This god was actually a little on the gamey side.
God Eater 2: Rage Burst is the latest installment in the God Eater series. It is a remake of the second game, which was originally released exclusively in Japan back in 2013 for both the PSP and Vita. So, can this updated version grab new audiences, both on dedicated platforms like the PC and PS4, as well as the west in general? Let’s find out.
Rage Burst is one of the many titles chasing after the Monster Hunter crowd, and it should be no surprise it controls fairly similarly. You have giant weapons to flail at giant enemies, and while you can get away with hacking and slashing on a lot of normal encounters, timing and precision play a factor in the more challenging fights.
There’s no lock on, and most actions reduce your resources so you’ll need to carefully manage your offense. The game does pack in a lot of things to do so expect many actions requiring button modifiers and a decent learning curve.
Despite the move to the big screen, God Eater 2’s handheld roots are evident. Areas are tiny and lacking in detail, and everything has a fairly simplistic art style. Character designs are the typical gaudy anime types found in these sorts of vaguely sci-fi games. The game runs well at least, including offering 60 FPS on the PC version.
The thwaks, thunks and slices of the various ridiculous weapons are fairly satisfying. There’s a surprising amount of voice acting, including many varieties of grunts and attack calls in close to a dozen different voices to pick for your main character. The story’s cheesiness is enhanced by the over-the-top voice cast, which won’t be winning any awards but fit well within the game’s bizarre world.
The world is in ruins thanks to a variety of creatures called Arigami. While they are somewhat demonic or mythic in appearance, each one is actually made up of thousands of single-cell organisms. Basically, they look cool, but given this is a sci-fi game they have some nonsense about why they’re not just monsters. In order to eradicate these creatures, the various scientists and mysterious powers that be recruit God Eaters, people with the ability to break down the bonds of the Arigami.
If that sounds convoluted, it is. There is a surprising amount of story in the God Eater series, though it can be a little hard to follow the minutiae of the overall plot. Where it does sometimes shine is in the characters, who are often your party members in battle. None really break out of their assigned archetypes, but they can be fun and relatable.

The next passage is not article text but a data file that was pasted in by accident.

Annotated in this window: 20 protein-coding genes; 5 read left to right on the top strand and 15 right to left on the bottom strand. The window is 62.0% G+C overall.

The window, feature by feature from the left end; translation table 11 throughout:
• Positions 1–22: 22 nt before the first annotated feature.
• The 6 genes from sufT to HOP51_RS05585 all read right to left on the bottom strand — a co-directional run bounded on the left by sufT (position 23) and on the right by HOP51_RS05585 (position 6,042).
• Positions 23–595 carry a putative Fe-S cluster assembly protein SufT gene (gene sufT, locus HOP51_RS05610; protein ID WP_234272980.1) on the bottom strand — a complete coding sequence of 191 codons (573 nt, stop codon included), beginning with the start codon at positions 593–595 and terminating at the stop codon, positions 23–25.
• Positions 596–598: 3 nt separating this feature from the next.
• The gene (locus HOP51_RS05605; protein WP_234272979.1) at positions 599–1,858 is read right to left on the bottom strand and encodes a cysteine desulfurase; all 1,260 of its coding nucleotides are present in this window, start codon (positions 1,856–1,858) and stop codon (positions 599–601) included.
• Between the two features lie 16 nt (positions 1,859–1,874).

The basics of the game have you taking on a variety of short missions, one at a time in an area, usually to kill a handful of enemies or one big one. The portable origins of the series make it so these missions are often on the basic side, taking very little time and not offering much variety. This is especially true early on where just looking at an enemy is practically enough to slaughter them.
When God Eater 2 gets going and offers you a challenging fight, it shines. These are usually boss fights against a singular large foe, requiring timing and preparation to bring down. You’ll need to exploit weaknesses like elements, status effects and well placed hits on certain body parts. These missions are where the multiplayer shines as well.
Outside of monster killing, there are a lot of complex systems to learn. Many players will get by simply picking a single weapon type they like and sticking with it, as well as having a few healing items on hand. For more advanced or team-oriented players, there are all sorts of ways to specialize. You can bring in gear that helps heal your allies, or even craft your owns specialized bullet types.
There is a significant grind at times when it comes to getting your favored gear, though the game rarely approaches the challenge of titles like Monster Hunter enough that you’ll be stuck very long.
God Eater 2: Rage Burst takes a while to get going, but at least it offers a strange story to invest in and help the series stand out. Its origins as a portable game create some presentation issues, but it’s still worth a look, especially since consoles and PCs often miss out on the genre entirely.